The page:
- High School kids often travel in packs with their peers in their day-to-day life and the gym is no exception as teens rarely work out as individuals. We’ve all come across those groups of teenage boys who work out in “clumps” of three to four during a stint at the gym. They wear funny looking clothes, wander around your gym staring awkwardly at your female members, grunt and groan like they haven’t had a bowel movement since last Christmas, and generally can cause disruption for the rest of your members. Although they were given an orientation on proper exercise technique, they totally ignore proper form, stick the pin in the bottom of the weight stack and slam your weights. They often pay less than a regular membership (what’s that about?), beat up your equipment and – unless you plan accordingly for it – won’t support your profit centers.
- The 11-year-old daughter is a tough call. We want to be able to help her out but allowing her to come in is likely to make the rest of your members uncomfortable unless she’s being carefully coached in best practices for form and healthy living habits by a team member or parent.
Again, all three scenarios appear to be innocent enough, but let’s talk about the ramifications of these scenarios.
What if the Minor Signs a Waiver?
Having minors in your club can increase your liability exposure. A minor (anyone under the age of 18) cannot sign a waiver. Even if the parent signs a waiver, the child still has their own rights and can sue you once they become an adult. Bottom line, if a child is injured in your club, the insurance company will end up writing the check. The Club Owner may also end up writing a check for punitive damages when the court decides that the Club Owner’s decision to allow a 12-year-old to work out on a hack squat machine with no supervision was grossly negligent. Punitive damages are not covered by your general liability insurance.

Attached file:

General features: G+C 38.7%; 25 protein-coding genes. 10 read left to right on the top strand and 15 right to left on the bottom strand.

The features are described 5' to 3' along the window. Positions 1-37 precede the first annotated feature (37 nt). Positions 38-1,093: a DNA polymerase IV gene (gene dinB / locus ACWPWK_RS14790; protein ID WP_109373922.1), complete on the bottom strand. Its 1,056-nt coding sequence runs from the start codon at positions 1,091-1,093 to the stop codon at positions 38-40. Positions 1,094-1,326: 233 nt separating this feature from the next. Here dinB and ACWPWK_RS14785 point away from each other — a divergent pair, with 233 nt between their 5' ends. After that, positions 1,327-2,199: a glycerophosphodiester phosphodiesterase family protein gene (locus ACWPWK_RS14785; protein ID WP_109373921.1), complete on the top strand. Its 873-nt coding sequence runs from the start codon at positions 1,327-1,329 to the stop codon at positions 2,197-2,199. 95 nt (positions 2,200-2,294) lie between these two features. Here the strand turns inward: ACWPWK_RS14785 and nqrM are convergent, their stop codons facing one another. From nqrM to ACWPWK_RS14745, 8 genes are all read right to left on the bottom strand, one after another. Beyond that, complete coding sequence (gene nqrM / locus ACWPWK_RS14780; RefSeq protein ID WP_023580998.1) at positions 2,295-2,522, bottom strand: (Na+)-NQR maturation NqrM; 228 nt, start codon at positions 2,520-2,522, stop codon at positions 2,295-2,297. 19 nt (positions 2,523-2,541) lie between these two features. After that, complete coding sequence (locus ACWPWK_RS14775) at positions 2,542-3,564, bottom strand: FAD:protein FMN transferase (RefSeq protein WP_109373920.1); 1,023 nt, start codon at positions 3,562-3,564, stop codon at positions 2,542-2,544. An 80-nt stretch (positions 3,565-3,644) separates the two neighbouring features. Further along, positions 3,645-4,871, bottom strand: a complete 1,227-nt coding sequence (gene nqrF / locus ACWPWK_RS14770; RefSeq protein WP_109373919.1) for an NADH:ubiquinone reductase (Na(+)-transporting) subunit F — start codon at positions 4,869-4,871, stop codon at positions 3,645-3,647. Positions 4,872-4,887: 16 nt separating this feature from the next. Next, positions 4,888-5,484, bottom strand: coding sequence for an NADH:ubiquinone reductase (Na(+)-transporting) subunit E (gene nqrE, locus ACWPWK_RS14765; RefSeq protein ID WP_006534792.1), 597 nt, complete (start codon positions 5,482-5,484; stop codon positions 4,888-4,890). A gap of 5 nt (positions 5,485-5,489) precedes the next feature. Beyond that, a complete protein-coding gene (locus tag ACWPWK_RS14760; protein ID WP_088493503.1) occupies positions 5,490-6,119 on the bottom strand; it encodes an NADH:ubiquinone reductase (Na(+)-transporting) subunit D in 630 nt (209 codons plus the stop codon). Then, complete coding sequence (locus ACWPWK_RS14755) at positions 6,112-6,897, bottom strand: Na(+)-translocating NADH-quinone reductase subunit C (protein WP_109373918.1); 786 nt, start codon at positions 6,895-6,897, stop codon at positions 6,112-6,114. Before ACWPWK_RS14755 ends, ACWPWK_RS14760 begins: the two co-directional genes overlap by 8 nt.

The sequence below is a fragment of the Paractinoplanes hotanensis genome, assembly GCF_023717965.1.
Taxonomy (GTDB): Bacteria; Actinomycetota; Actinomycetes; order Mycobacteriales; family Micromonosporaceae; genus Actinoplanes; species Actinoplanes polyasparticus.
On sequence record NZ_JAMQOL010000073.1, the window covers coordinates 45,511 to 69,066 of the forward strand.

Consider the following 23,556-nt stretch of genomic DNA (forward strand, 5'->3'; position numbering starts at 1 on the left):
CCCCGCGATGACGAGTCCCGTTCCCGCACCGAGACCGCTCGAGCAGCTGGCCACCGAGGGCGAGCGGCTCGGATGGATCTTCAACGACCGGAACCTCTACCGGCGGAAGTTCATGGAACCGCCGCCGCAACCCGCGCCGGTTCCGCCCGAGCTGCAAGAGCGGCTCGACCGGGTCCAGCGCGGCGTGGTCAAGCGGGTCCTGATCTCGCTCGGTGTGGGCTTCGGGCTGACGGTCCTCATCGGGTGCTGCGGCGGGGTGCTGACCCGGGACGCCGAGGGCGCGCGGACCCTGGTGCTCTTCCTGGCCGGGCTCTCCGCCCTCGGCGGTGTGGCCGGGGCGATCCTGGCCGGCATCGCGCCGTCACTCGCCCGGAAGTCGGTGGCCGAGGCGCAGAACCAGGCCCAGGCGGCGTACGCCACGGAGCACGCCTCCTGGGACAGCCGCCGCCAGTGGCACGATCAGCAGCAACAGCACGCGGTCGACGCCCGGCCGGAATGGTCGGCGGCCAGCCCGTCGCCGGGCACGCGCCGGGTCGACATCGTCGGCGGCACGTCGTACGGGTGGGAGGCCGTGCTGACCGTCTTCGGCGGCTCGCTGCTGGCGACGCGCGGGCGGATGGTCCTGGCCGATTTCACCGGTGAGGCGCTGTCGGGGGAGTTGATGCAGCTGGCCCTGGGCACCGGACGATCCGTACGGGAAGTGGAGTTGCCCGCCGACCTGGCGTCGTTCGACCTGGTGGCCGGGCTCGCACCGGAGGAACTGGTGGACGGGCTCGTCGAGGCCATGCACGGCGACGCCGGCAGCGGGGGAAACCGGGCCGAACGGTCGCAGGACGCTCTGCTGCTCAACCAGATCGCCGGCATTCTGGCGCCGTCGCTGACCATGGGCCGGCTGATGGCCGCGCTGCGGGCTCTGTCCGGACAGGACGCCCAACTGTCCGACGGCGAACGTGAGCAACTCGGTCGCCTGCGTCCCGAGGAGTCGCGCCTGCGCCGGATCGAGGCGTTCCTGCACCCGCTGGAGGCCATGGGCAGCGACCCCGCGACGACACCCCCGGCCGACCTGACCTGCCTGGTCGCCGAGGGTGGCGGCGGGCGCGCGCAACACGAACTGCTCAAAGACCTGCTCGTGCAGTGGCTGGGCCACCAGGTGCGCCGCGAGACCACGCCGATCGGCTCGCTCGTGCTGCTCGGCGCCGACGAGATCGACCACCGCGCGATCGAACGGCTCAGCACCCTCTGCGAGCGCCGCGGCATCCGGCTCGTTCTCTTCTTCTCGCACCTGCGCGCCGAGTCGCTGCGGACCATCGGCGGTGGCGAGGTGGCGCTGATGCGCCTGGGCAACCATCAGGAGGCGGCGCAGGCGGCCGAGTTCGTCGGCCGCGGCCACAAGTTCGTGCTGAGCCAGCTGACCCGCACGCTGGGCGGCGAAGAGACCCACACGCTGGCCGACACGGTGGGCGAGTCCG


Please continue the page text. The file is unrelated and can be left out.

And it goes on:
How Can I Safely Allow Minors Memberships to My Health Club
The best and safest solution to address the needs of minors is to have specific, facilitated programming. One of the best package programs I have seen over the last ten years is the Parisi Speed School. Parisi not only provides a safe environment for kids to learn about healthy exercise habits and develop proper form, but the programming provides real results. Probably the best part of it all for Gym Owners – it can make the Club a ton of money. Parents will spend hundreds of dollars on their kids to help make them better athletes or just to give them the tools and opportunities they need to grow as active and autonomous, well-informed parties to their own physical and mental health and well-being. The bottom line is that programming for minors is one of the best profit centers a club can have. It’s just a matter of doing it with intention and doing it well.
What Do Your Other Members Want?
The insurance industry, for the most part, has no problem with clubs that provide exercise programming for minors. Your other members, however, may have a problem with minors who are allowed to roam freely in the club and work out on their own. As a 54-year-old-trying-to-get-in-shape insurance broker, the last thing I want to see when I go to my club to work out is a bunch of kids disrupting my “space”. I may not tell the Club Owner that I disapprove of his decision to allow kids in the club, but I guarantee I will not be renewing my membership. But that’s just me. Your members may want a more inclusive policy, but the key is to get ask the right questions to get the feedback you need to make the most informed decision possible.
So let’s do the right thing for our younger generations. Get these kids into the gym and create an environment that will guarantee results for both the child and the club. If you’re interested in opening memberships to adolescents in your gym but aren’t sure how coverage works for minors, reach out to us here and we will support you in finding the best insurance policies for your health club.